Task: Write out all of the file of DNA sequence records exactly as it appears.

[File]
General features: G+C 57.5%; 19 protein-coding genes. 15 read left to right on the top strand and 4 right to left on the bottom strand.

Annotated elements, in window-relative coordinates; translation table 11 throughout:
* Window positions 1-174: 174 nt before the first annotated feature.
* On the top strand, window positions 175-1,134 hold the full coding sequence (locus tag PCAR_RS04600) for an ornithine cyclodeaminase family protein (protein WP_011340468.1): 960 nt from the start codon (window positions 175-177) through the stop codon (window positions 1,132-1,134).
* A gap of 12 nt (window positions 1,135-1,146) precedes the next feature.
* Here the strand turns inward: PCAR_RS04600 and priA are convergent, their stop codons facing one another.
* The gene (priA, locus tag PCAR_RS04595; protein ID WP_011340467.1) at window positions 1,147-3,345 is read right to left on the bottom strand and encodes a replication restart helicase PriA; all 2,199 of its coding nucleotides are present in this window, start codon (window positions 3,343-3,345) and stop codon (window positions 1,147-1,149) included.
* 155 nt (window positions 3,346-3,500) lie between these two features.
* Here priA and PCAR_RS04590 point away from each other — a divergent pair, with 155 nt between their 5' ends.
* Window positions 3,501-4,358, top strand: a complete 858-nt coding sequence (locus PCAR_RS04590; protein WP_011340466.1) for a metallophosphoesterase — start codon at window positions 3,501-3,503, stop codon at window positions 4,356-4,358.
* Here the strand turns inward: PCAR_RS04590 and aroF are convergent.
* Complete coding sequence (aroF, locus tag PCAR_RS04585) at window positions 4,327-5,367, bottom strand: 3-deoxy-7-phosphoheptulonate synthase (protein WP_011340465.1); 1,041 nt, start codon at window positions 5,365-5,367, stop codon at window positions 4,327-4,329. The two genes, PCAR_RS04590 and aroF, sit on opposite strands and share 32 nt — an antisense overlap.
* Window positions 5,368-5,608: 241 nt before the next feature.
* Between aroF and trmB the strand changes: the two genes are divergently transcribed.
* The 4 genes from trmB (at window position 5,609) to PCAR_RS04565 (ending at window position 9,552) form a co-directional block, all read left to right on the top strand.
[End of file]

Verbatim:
General features: G+C 57.5%; 19 protein-coding genes. 15 read left to right on the top strand and 4 right to left on the bottom strand.

Annotated elements, in window-relative coordinates; translation table 11 throughout:
* Window positions 1-174: 174 nt before the first annotated feature.
* On the top strand, window positions 175-1,134 hold the full coding sequence (locus tag PCAR_RS04600) for an ornithine cyclodeaminase family protein (protein WP_011340468.1): 960 nt from the start codon (window positions 175-177) through the stop codon (window positions 1,132-1,134).
* A gap of 12 nt (window positions 1,135-1,146) precedes the next feature.
* Here the strand turns inward: PCAR_RS04600 and priA are convergent, their stop codons facing one another.
* The gene (priA, locus tag PCAR_RS04595; protein ID WP_011340467.1) at window positions 1,147-3,345 is read right to left on the bottom strand and encodes a replication restart helicase PriA; all 2,199 of its coding nucleotides are present in this window, start codon (window positions 3,343-3,345) and stop codon (window positions 1,147-1,149) included.
* 155 nt (window positions 3,346-3,500) lie between these two features.
* Here priA and PCAR_RS04590 point away from each other — a divergent pair, with 155 nt between their 5' ends.
* Window positions 3,501-4,358, top strand: a complete 858-nt coding sequence (locus PCAR_RS04590; protein WP_011340466.1) for a metallophosphoesterase — start codon at window positions 3,501-3,503, stop codon at window positions 4,356-4,358.
* Here the strand turns inward: PCAR_RS04590 and aroF are convergent.
* Complete coding sequence (aroF, locus tag PCAR_RS04585) at window positions 4,327-5,367, bottom strand: 3-deoxy-7-phosphoheptulonate synthase (protein WP_011340465.1); 1,041 nt, start codon at window positions 5,365-5,367, stop codon at window positions 4,327-4,329. The two genes, PCAR_RS04590 and aroF, sit on opposite strands and share 32 nt — an antisense overlap.
* Window positions 5,368-5,608: 241 nt before the next feature.
* Between aroF and trmB the strand changes: the two genes are divergently transcribed.
* The 4 genes from trmB (at window position 5,609) to PCAR_RS04565 (ending at window position 9,552) form a co-directional block, all read left to right on the top strand.